Global Warming Policies Cool Minority Economic Engines
By Deneen Borelli
March 27, 2008
For someone once considered “our first black president,” Bill Clinton seems to have particular disregard for the economic well-being of minorities when it comes to energy.
At a recent rally, the former Man from Hope said: “We just have to slow down our economy and cut back our greenhouse gas emissions ’cause we have to save the planet for our grandchildren.”
Slowing down the economy won’t hurt Clinton and Al Gore – his former vice president and self-appointed global warming czar – it will hurt lower-income families, especially minorities. With all the panic over indications the economy may already be slowing, why purposely make things worse?
But Bill Clinton is not alone. The leading presidential candidates for both parties right now want more global warming regulation. While claiming to be for the little guy, they ignore the dire consequences of increased unemployment and higher consumer prices for those already struggling.
In the Senate, the “America’s Climate Security Act” (S. 2191), introduced by Senators Joe Lieberman (I-CT) and John Warner (R-VA), penalizes companies that emit greenhouse gases. Called a “cap-and-trade” program, it’s basically a tax on fossil fuels.
According to Charles River Associates International (CRAI), S. 2191 would cost up to $6 trillion over 40 years. Minority staffers with the Senate Environment and Public Works Committee report Senator Lieberman himself admits it would be “hard to imagine” his bill wouldn’t cost industry and power companies “hundreds of billions of dollars to comply” with it.
That’s not all. CRAI also estimates up to 3.4 millions jobs may disappear by 2020 if global warming regulations are enacted.
Rising fossil fuel costs are already driving jobs overseas. Dow Chemical Company recently announced plans to build plants in Saudi Arabia and China that could someday rival petrochemical facilities on our Gulf Coast. It’s part of Dow’s “asset-light” strategy of expanding its manufacturing capacity by partnering with overseas production partners with greater access to cheaper energy and fast-growing markets.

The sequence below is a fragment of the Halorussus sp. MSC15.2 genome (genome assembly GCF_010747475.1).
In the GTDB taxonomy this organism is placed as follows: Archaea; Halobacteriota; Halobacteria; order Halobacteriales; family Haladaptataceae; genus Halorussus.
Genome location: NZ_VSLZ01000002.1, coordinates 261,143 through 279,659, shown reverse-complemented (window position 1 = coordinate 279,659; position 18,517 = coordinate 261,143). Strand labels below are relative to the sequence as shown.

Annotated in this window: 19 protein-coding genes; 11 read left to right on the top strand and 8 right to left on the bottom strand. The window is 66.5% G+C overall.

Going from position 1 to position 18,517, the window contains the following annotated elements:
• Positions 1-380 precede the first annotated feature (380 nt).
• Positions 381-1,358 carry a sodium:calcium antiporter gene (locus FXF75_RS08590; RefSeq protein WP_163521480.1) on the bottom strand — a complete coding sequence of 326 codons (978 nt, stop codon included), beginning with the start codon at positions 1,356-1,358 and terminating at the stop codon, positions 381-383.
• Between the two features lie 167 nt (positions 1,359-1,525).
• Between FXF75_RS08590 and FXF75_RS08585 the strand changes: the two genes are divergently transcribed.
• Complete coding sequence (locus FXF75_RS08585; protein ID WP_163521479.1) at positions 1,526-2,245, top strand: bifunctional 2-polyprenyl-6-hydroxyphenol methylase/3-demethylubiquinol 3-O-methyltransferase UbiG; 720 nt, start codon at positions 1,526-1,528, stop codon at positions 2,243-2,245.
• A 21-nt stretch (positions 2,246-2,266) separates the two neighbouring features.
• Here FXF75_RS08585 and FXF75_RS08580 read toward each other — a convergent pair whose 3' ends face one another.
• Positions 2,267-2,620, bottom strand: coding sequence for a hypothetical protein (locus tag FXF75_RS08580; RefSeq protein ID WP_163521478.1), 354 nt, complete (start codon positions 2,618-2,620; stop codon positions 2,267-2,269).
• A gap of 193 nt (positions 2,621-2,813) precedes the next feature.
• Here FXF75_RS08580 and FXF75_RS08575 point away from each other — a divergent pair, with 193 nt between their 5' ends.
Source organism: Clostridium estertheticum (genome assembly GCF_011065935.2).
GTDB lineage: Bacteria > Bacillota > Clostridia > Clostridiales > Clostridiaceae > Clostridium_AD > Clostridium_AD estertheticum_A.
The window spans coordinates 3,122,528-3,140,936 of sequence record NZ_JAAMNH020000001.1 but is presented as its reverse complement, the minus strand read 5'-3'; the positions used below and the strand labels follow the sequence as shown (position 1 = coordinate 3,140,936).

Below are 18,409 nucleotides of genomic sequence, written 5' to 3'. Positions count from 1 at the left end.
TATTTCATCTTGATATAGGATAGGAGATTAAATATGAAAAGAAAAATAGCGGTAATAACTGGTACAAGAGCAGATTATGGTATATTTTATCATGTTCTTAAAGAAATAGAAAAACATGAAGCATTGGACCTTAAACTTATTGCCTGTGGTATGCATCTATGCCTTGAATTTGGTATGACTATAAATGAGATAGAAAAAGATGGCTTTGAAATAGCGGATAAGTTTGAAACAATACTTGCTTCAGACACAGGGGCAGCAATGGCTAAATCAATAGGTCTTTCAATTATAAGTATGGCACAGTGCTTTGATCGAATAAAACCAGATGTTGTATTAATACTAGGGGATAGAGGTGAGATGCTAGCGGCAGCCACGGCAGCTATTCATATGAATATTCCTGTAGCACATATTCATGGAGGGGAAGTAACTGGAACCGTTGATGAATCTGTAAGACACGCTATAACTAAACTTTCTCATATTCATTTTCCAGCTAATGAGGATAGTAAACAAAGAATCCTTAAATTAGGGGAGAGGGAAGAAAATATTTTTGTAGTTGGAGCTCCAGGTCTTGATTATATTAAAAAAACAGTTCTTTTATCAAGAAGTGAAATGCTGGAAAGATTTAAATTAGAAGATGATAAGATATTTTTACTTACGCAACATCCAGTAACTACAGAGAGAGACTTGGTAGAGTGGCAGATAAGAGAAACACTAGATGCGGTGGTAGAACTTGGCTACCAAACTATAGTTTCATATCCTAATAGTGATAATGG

Then there’s the fact that high energy prices disproportionately harm low- and fixed-income consumers. A report by the nonpartisan Congressional Budget Office on cap-and-trade states “… most of the cost of meeting a cap on CO2 emissions would be borne by consumers, who would face persistently higher prices for products such as electricity and gasoline.” The report adds “… poorer households would bear a larger burden relative to their income than wealthier households would.”
A Duke Energy analysis of S. 2191 predicts “power bills could increase by up to 53 percent when the legislation [becomes] effective in 2012.” That’s an average. In a coal-dependent state such as Indiana, customers could see up to a 94.9 percent increase in utility bills.
CRAI estimates the average American household living under S. 2191 will pay between $800 and $1,300 more per year to heat, cool and otherwise power their homes. Bill Clinton can cover that much, but what about those living in poverty? Those living below the poverty line are 24.3 percent black and 20.6 percent Hispanic – a figure higher than their percentages of the overall population.
Don’t forget that higher fuel prices will affect other things, such as the cost of transporting food and other staples to market. The price will be borne by consumers.
Affordable, plentiful and reliable energy is the foundation of our economy. Rising energy costs will lower a standard of living that shouldn’t be surrendered to unsubstantiated theories about climate change.
If Bill Clinton’s rhetoric about wanting to “slow down our economy” is realized, it will be painful to the most vulnerable. This time, however, Bill won’t be feeling their pain.
Deneen Borelli is a fellow with the Project 21 black leadership network. Comments may be sent to DBorelli@nationalcenter.org. Published by The National Center for Public Policy Research. Reprints permitted provided source is credited. New Visions Commentaries reflect the views of their author, and not necessarily those of Project 21 or the National Center for Public Policy Research.